As you may have noticed from some of my other reviews, one of the main things that makes the difference between a good book and a great book are the examples used. Given Gary’s life background as a marriage coach and counselor, he has some of the most powerful examples from his past. They so clearly show the effectiveness of the concepts in his book. More than anything these examples show that the five love languages are real. To me there is nothing more powerful.
Gary’s research and life experience shows that it is very rare for two people in a relationship to speak the same love language. For that reason, it is fundamental both people understand their love language and that of their loved one so that they can communicate in a way that is effective and conducive with the one they love. I know it sounds simple and to be honest it is. But that is the case with most of these books. Sure it makes perfect sense once you finish the last page of a book, but you have to remember that often it is the words in the book that brings common sense into your conscious. That is the sign of a great book and author.
This book has changed my life with Chelsea. I read it months ago and realized many things that now seem so obvious. For so long I felt I was expressing what I wanted to her, but it was not until reading this book that I understood the simple things that keep us from seeing the things that were most important to each other. I bought this book the day that coach mentioned it to me. As you may know by now, any time someone I respect recommends a book that has personally affected them in a positive way; I make it a priority on my reading list. How could I not?
This book was an extremely easy read. Part of that was because the author was so right on with his stories and examples and the other part was because it was written in short digestible chapters. It’s the type of book that could be finished in a nice weekend if you wanted. There are also great activities included in the back to help better understand your love language. One warning I will offer is that this book is written with the married audience in mind. This can be a turnoff to many and at first it was to me because I am not married. This is not a book just for people in a marriage. It is for anyone who is in a serious relationship or is serious about relationships.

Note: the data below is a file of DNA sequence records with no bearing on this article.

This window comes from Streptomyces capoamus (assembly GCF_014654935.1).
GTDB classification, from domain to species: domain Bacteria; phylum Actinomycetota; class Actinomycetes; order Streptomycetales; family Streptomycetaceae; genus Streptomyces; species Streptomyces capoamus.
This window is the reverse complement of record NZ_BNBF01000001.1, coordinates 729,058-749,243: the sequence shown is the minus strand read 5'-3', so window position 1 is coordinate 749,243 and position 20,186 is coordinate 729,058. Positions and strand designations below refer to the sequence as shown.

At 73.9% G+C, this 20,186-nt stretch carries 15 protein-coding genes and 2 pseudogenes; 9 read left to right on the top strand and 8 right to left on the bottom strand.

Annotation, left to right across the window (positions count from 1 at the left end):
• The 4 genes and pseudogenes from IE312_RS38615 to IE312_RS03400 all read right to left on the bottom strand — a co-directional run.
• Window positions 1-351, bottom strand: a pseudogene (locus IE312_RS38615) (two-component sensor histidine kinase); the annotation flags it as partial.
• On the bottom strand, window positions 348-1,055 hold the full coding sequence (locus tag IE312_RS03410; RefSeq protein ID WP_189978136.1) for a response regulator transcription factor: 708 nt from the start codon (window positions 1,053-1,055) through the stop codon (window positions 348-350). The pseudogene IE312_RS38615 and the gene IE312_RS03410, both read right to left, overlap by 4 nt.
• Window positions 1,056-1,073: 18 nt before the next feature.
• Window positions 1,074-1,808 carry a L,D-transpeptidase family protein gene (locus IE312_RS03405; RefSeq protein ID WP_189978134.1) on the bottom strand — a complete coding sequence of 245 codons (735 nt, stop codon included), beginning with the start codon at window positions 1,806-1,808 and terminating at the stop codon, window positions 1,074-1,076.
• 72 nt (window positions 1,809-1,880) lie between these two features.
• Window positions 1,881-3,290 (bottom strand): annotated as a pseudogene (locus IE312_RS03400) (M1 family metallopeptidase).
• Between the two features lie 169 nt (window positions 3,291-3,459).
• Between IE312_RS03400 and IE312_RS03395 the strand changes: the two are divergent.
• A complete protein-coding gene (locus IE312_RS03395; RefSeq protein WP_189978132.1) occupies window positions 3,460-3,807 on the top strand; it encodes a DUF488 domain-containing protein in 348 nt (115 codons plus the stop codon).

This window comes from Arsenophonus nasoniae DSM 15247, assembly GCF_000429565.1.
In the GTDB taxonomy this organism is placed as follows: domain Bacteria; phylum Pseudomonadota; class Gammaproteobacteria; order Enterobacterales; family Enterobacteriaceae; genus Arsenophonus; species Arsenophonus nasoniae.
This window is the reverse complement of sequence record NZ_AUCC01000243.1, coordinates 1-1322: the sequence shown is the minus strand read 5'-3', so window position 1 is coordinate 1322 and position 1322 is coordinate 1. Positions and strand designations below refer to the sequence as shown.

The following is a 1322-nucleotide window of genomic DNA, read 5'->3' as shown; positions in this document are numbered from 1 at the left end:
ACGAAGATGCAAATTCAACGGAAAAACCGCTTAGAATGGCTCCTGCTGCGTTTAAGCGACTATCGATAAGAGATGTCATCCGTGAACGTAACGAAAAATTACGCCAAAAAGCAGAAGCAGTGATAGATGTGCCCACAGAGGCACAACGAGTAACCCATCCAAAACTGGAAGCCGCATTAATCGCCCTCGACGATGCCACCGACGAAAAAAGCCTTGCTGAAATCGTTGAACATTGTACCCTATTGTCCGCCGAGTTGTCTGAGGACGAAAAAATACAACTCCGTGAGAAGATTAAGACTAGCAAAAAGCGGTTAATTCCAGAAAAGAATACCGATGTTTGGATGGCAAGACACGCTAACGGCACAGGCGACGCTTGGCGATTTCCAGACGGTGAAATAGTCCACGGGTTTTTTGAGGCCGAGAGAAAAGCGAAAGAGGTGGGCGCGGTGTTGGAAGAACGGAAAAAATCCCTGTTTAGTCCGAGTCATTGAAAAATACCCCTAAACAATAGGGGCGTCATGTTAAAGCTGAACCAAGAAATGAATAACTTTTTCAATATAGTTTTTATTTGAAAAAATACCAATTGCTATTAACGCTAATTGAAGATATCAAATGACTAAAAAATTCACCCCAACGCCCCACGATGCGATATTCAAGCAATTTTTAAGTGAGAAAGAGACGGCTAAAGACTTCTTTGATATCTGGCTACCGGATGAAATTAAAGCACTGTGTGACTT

Chelsea and I are now starting to read this book again, together. We have not been this happy in a long time and I have Gary to sincerely thank for that. There are some things in life that can make it the very best or the very worst. Often times it is the little things that can make a world of difference. Understanding your love language and more importantly that of your significant other is that little thing. Are you willing to spend a day, a weekend or a week understanding this, or to at least to get started? Those of you who have been there will surely answer yes, and those of you who have not will be there one day. This is the chance to make that difference. As Gary says, “Remember that what ever the quality of your relationship now, it can always be better.” That’s what keeps us all interested. Have fun with your new language.
Why I Read this Book: I wanted to understand the great effect that technology and globalization has been and continues to have on our lives and the woWhy I Read this Book: I wanted to understand the great effect that technology and globalization has been and continues to have on our lives and the world. This book opened my eyes wider than I thought possible.